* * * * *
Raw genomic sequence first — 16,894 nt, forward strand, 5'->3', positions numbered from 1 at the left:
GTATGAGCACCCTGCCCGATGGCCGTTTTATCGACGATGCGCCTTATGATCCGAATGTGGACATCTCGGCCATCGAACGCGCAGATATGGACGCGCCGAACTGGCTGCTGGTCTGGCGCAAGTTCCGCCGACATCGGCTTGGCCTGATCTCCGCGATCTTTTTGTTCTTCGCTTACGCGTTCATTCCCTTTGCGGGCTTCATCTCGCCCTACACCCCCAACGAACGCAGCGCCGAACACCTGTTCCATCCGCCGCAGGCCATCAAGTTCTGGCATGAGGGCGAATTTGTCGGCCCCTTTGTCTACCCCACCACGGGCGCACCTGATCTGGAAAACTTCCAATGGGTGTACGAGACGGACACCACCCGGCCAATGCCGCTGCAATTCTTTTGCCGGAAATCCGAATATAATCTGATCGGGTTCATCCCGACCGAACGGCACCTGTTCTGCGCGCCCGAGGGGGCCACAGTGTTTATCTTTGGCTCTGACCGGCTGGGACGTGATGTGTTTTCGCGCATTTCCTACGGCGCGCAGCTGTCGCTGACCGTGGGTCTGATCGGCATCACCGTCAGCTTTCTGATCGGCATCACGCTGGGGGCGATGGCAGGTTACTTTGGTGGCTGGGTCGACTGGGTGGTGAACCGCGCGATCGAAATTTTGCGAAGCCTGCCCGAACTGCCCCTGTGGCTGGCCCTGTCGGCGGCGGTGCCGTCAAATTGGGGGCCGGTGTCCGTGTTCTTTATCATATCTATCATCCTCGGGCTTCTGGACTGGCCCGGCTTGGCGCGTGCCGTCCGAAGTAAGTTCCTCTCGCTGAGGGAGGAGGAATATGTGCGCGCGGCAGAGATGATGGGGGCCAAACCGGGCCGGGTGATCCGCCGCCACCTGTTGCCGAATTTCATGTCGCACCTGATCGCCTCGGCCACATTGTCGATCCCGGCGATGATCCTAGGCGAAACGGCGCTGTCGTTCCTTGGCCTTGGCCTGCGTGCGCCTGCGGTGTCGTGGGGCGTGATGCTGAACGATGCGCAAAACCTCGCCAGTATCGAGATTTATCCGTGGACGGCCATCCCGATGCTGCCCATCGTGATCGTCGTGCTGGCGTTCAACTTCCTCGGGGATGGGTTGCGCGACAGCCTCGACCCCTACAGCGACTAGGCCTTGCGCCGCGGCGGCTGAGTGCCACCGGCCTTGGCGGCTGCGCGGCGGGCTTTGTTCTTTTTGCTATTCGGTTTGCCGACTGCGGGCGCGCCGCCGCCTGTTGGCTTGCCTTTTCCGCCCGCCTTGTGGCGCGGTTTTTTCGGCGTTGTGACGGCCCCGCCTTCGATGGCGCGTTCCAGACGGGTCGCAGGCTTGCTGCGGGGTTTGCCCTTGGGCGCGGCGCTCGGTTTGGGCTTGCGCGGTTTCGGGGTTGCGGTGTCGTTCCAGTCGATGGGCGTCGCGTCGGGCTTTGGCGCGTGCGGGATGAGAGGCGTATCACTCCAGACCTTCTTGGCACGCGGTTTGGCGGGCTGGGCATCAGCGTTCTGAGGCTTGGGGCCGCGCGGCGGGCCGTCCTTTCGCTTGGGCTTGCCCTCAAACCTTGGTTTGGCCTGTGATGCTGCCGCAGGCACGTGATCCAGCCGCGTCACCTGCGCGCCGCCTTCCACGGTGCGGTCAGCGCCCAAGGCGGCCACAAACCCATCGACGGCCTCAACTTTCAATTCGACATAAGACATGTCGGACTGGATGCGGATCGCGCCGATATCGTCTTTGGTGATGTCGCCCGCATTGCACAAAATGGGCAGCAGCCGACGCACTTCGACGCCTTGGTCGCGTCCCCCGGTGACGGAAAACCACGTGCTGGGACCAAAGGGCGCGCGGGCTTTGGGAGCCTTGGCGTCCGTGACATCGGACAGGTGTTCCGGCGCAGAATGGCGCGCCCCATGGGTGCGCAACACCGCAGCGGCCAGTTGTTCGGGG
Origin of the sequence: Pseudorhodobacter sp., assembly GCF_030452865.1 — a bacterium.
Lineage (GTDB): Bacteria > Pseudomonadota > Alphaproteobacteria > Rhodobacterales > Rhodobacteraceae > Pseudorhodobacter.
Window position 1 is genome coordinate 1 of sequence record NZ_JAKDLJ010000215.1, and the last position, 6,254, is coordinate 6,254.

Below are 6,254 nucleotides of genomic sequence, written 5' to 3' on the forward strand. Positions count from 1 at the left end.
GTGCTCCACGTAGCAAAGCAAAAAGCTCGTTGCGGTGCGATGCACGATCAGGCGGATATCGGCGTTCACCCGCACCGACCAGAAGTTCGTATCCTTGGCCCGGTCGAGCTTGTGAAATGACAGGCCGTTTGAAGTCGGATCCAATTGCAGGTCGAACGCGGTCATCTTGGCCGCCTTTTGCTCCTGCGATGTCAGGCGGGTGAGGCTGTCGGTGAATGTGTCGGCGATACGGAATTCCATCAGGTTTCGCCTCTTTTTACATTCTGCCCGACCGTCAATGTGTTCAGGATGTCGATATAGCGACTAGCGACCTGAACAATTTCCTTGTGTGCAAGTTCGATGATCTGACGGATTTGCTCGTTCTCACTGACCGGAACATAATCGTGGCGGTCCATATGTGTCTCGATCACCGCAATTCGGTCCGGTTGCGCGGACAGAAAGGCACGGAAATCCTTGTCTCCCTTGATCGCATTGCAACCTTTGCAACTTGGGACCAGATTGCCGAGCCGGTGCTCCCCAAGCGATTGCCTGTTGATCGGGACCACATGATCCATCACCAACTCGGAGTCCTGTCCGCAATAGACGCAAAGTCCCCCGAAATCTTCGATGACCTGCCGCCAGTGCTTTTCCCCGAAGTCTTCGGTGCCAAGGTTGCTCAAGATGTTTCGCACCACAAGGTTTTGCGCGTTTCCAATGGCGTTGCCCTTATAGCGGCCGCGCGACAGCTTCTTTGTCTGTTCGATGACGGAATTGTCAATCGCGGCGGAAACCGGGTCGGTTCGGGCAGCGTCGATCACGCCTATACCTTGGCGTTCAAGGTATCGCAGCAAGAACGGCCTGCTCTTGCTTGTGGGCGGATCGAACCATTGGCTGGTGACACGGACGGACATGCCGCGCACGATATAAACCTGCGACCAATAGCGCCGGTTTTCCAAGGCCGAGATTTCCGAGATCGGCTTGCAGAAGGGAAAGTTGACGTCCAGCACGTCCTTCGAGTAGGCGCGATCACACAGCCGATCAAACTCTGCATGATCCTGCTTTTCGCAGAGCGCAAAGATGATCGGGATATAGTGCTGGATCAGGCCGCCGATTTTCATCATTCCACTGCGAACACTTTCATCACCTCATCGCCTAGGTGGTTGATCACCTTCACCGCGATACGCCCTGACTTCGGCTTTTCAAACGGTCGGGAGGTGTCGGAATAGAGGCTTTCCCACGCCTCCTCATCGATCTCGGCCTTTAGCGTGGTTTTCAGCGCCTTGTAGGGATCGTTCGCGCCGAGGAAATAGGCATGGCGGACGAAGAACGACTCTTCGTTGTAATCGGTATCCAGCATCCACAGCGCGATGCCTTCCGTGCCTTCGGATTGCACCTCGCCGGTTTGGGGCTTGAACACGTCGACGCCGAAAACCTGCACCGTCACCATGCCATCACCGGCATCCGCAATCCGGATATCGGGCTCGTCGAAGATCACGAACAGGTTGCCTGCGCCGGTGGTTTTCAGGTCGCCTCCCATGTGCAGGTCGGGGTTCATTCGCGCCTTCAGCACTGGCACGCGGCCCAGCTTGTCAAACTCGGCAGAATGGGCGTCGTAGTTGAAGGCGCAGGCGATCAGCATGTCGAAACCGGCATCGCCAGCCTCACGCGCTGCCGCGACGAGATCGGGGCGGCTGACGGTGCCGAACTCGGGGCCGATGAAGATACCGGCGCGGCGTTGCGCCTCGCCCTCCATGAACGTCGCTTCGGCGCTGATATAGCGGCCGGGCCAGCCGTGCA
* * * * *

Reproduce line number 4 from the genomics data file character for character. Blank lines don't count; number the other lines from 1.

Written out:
Lineage (GTDB): Bacteria > Pseudomonadota > Alphaproteobacteria > Rhodobacterales > Rhodobacteraceae > Pseudorhodobacter.